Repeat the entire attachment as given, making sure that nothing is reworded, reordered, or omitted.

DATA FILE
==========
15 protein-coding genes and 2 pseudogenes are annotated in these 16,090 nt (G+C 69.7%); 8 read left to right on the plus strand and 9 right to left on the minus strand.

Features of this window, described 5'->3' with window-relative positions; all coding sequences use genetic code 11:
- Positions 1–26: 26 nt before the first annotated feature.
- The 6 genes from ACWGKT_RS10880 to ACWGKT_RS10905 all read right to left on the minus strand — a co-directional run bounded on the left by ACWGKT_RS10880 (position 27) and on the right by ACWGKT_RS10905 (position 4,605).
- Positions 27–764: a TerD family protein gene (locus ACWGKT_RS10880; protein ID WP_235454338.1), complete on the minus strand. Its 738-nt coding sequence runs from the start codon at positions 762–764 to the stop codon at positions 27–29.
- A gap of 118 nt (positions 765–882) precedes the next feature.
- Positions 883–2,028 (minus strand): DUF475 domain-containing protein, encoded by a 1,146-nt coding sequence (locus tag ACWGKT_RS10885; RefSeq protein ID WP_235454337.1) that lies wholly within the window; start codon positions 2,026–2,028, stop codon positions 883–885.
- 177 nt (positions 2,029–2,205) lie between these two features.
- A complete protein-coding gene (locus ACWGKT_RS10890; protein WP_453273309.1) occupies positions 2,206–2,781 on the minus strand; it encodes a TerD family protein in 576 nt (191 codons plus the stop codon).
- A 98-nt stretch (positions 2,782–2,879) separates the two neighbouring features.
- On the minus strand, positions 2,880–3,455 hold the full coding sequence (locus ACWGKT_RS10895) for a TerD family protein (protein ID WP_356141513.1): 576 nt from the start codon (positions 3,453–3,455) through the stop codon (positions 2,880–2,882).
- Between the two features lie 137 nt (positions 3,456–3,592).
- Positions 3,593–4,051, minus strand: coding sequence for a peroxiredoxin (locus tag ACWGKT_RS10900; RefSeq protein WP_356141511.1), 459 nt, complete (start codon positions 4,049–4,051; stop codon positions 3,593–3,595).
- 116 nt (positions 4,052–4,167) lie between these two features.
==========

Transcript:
15 protein-coding genes and 2 pseudogenes are annotated in these 16,090 nt (G+C 69.7%); 8 read left to right on the plus strand and 9 right to left on the minus strand.

Features of this window, described 5'->3' with window-relative positions; all coding sequences use genetic code 11:
- Positions 1–26: 26 nt before the first annotated feature.
- The 6 genes from ACWGKT_RS10880 to ACWGKT_RS10905 all read right to left on the minus strand — a co-directional run bounded on the left by ACWGKT_RS10880 (position 27) and on the right by ACWGKT_RS10905 (position 4,605).
- Positions 27–764: a TerD family protein gene (locus ACWGKT_RS10880; protein ID WP_235454338.1), complete on the minus strand. Its 738-nt coding sequence runs from the start codon at positions 762–764 to the stop codon at positions 27–29.
- A gap of 118 nt (positions 765–882) precedes the next feature.
- Positions 883–2,028 (minus strand): DUF475 domain-containing protein, encoded by a 1,146-nt coding sequence (locus tag ACWGKT_RS10885; RefSeq protein ID WP_235454337.1) that lies wholly within the window; start codon positions 2,026–2,028, stop codon positions 883–885.
- 177 nt (positions 2,029–2,205) lie between these two features.
- A complete protein-coding gene (locus ACWGKT_RS10890; protein WP_453273309.1) occupies positions 2,206–2,781 on the minus strand; it encodes a TerD family protein in 576 nt (191 codons plus the stop codon).
- A 98-nt stretch (positions 2,782–2,879) separates the two neighbouring features.
- On the minus strand, positions 2,880–3,455 hold the full coding sequence (locus ACWGKT_RS10895) for a TerD family protein (protein ID WP_356141513.1): 576 nt from the start codon (positions 3,453–3,455) through the stop codon (positions 2,880–2,882).
- Between the two features lie 137 nt (positions 3,456–3,592).
- Positions 3,593–4,051, minus strand: coding sequence for a peroxiredoxin (locus tag ACWGKT_RS10900; RefSeq protein WP_356141511.1), 459 nt, complete (start codon positions 4,049–4,051; stop codon positions 3,593–3,595).
- 116 nt (positions 4,052–4,167) lie between these two features.